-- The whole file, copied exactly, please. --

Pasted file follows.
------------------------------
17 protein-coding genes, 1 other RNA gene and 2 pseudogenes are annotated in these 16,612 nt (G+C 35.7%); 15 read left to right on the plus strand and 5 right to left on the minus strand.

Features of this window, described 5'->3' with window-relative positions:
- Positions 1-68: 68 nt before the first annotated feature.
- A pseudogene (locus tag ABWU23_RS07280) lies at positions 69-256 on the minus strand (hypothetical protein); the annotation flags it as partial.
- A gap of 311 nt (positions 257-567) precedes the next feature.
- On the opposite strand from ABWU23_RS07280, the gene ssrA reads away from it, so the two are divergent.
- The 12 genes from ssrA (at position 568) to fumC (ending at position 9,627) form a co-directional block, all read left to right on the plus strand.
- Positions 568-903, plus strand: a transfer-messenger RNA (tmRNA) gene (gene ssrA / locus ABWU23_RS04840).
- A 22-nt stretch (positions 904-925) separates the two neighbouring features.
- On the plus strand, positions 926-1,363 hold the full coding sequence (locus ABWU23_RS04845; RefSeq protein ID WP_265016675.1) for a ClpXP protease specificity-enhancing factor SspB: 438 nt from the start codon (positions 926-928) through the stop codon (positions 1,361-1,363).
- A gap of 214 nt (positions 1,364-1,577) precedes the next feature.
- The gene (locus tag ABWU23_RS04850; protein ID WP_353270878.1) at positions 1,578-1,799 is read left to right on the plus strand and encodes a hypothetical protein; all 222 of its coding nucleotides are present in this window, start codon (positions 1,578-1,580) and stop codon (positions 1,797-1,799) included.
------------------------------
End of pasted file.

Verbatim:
17 protein-coding genes, 1 other RNA gene and 2 pseudogenes are annotated in these 16,612 nt (G+C 35.7%); 15 read left to right on the plus strand and 5 right to left on the minus strand.

Features of this window, described 5'->3' with window-relative positions:
- Positions 1-68: 68 nt before the first annotated feature.
- A pseudogene (locus tag ABWU23_RS07280) lies at positions 69-256 on the minus strand (hypothetical protein); the annotation flags it as partial.
- A gap of 311 nt (positions 257-567) precedes the next feature.
- On the opposite strand from ABWU23_RS07280, the gene ssrA reads away from it, so the two are divergent.
- The 12 genes from ssrA (at position 568) to fumC (ending at position 9,627) form a co-directional block, all read left to right on the plus strand.
- Positions 568-903, plus strand: a transfer-messenger RNA (tmRNA) gene (gene ssrA / locus ABWU23_RS04840).
- A 22-nt stretch (positions 904-925) separates the two neighbouring features.
- On the plus strand, positions 926-1,363 hold the full coding sequence (locus ABWU23_RS04845; RefSeq protein ID WP_265016675.1) for a ClpXP protease specificity-enhancing factor SspB: 438 nt from the start codon (positions 926-928) through the stop codon (positions 1,361-1,363).
- A gap of 214 nt (positions 1,364-1,577) precedes the next feature.
- The gene (locus tag ABWU23_RS04850; protein ID WP_353270878.1) at positions 1,578-1,799 is read left to right on the plus strand and encodes a hypothetical protein; all 222 of its coding nucleotides are present in this window, start codon (positions 1,578-1,580) and stop codon (positions 1,797-1,799) included.